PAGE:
Hideaway: A Novel
“the underlying message of the book is that no matter how well loved and well supported you are, bad things can happen that aren’t your fault, and they can mess you up no matter what you do, for years and years. Somehow you have to overcome them.”
Good golly, holy mackerel, and jeezum crow—how does Nora Roberts do it?
Her latest stand-alone romantic suspense novel represents her 220th-something book. Think about that. Over 200 romantic stories. And they don’t get stale!
This explains, of course, her immense popularity and regular high placing among bestselling authors.
Romance, by commercial definition, has a simple plot. Originally it was boy meets girl, boy loses girl, boy gets girl, and they live happily ever after. Changing times have expanded this to include all genders in different combinations, and happily-ever-after has expanded to include the option happy-for-now.
Within those parameters, anything goes. A dominant subgenre is romantic suspense, which blends the romance trope with some sort of dangerous escapade or protagonist in peril.
In Hideaway, it’s protagonist in peril. Cate Sullivan is kidnapped at 10 years old and spends the next decade-plus not only recovering from the ordeal but also outrunning—and hiding away from—the perpetrators who keep haunting and hassling her in a vendetta that never quits.
Cate never did anything to deserve it. She just had the luck of the draw that made her the gifted child of wealthy, famous parents. She’s used as a pawn to extract money from them. The plot fails only because little Cate is such a spitfire that she gets away on her own, and thus sends some—but not all—of the bad people to prison.
Physically unharmed, she’s nonetheless so terrified deep inside that as she grows into adulthood she can’t make herself step outside any safe environment. This grates against her need for independence, especially when she discovers she didn’t inherit the family theatrical talent and has to find her own niche in life.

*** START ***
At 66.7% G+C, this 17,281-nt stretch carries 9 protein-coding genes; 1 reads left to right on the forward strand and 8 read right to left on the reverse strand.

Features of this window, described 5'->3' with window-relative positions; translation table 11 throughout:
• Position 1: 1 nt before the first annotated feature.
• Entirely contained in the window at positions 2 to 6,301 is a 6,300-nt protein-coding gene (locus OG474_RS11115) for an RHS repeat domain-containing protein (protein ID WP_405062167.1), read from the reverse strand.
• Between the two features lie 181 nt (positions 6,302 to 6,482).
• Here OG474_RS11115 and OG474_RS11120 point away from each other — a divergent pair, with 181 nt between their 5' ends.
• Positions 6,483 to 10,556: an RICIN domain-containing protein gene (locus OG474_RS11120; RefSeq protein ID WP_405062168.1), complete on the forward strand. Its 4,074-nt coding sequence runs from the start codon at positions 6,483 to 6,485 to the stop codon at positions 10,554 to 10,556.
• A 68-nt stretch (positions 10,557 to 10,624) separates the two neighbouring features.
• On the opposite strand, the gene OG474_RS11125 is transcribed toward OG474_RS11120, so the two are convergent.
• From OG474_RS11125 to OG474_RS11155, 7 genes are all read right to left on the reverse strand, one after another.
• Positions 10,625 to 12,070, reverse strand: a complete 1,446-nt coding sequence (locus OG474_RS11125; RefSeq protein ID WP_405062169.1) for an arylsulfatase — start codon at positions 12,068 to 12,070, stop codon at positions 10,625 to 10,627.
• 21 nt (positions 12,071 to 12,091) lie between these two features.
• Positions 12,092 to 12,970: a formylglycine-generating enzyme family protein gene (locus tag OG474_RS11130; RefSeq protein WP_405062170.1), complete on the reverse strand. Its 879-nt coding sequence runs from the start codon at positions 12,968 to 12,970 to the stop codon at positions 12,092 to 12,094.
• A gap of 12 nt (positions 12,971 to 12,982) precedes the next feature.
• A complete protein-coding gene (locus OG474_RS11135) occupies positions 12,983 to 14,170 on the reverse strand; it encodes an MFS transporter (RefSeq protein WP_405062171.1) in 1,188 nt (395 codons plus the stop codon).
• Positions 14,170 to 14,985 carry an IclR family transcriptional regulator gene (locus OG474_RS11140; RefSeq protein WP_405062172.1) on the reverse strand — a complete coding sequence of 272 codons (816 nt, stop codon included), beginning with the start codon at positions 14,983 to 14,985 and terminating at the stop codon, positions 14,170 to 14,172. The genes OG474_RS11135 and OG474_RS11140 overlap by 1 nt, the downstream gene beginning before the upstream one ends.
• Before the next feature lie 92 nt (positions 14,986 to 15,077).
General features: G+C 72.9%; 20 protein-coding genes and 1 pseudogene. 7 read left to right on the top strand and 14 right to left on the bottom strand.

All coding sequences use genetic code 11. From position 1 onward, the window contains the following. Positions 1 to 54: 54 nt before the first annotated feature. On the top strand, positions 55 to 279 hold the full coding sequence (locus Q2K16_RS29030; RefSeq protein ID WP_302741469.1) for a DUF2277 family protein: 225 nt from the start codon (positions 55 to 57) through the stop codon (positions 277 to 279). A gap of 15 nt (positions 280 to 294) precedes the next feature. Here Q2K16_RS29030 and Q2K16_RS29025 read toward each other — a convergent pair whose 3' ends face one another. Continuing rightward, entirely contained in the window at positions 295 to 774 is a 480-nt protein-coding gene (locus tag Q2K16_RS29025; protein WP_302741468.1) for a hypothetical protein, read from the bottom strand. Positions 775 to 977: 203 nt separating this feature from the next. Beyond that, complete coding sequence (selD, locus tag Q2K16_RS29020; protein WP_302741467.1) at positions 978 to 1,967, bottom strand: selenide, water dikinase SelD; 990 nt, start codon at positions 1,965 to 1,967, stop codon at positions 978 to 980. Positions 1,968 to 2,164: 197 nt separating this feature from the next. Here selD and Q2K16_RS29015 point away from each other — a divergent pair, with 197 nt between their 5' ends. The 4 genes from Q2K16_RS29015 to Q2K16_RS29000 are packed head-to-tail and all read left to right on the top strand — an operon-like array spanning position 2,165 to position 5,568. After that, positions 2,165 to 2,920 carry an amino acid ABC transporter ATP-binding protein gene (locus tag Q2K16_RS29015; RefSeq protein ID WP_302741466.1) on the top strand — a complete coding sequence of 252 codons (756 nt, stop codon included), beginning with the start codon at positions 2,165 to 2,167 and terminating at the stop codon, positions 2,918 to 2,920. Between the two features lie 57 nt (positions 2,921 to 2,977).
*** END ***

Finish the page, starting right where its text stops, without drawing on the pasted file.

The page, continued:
From California to New York City and back again, she moves between explorations. But harassment follows her everywhere she goes. If it’s not media persecution, it’s anonymous phone calls keeping the past alive and threatening the present.
Not surprisingly, she can’t cultivate many relationships outside her protective family. New York offers enough camouflage in a crowd that she manages to date a bit and fall in love, plus get an advanced education. But when her lover is attacked and seriously injured solely because he’s with Cate, they realize the problem is bigger than both of them and must part.
Once safe again back in the family compound, she decides she cannot live the rest of her life as a victim. About this time in the story—halfway through the book—her true love enters the picture. Dillon has been there all along, at the ranch where she lands after escaping from her kidnappers. But Cate and Dillon grow up apart, and only when proximity returns them to each other does romance enter this romantic suspense novel.
In a way, that’s the point. Hideaway is a bigger story than boy meets girl, boy loses girl, boy gets girl. Rather, it’s about the power and importance of family, which seems to be the dominant theme in Nora Roberts’ works.
For Hideaway, it’s as if Roberts asked herself: What is the worst thing that can happen in a big, happy, loyal, loving, prosperous family?
Cate is betrayed by the person she should most be able to rely upon, and that is what generates the story and dominates her life. Everyone else in her clan—blood related and expanded circle—devotes themselves to helping Cate recover from the betrayal and build her own life. She is seriously lucky in that regard.
But the underlying message of the book is that no matter how well loved and well supported you are, bad things can happen that aren’t your fault, and they can mess you up no matter what you do, for years and years. Somehow you have to overcome them.
Cate’s inner struggle involves figuring out when it’s important to stand on your own and chart your own path, and when it’s vital to swallow your pride and ask for help from others. Also to accept it when offered.
Her outer struggle involves staying alive. Her enemies prove that no amount of money, moral support, acreage, and privilege can fully insulate you from the world. Especially when somebody is determined to harm you.
Ultimately Cate’s inner spitfire emerges again to save herself and others and ensure a happy ending. That story of struggle, growth, triumph, and optimistic resolution—smoothly and snappily written in Roberts’ signature style—are why so many people read her novels.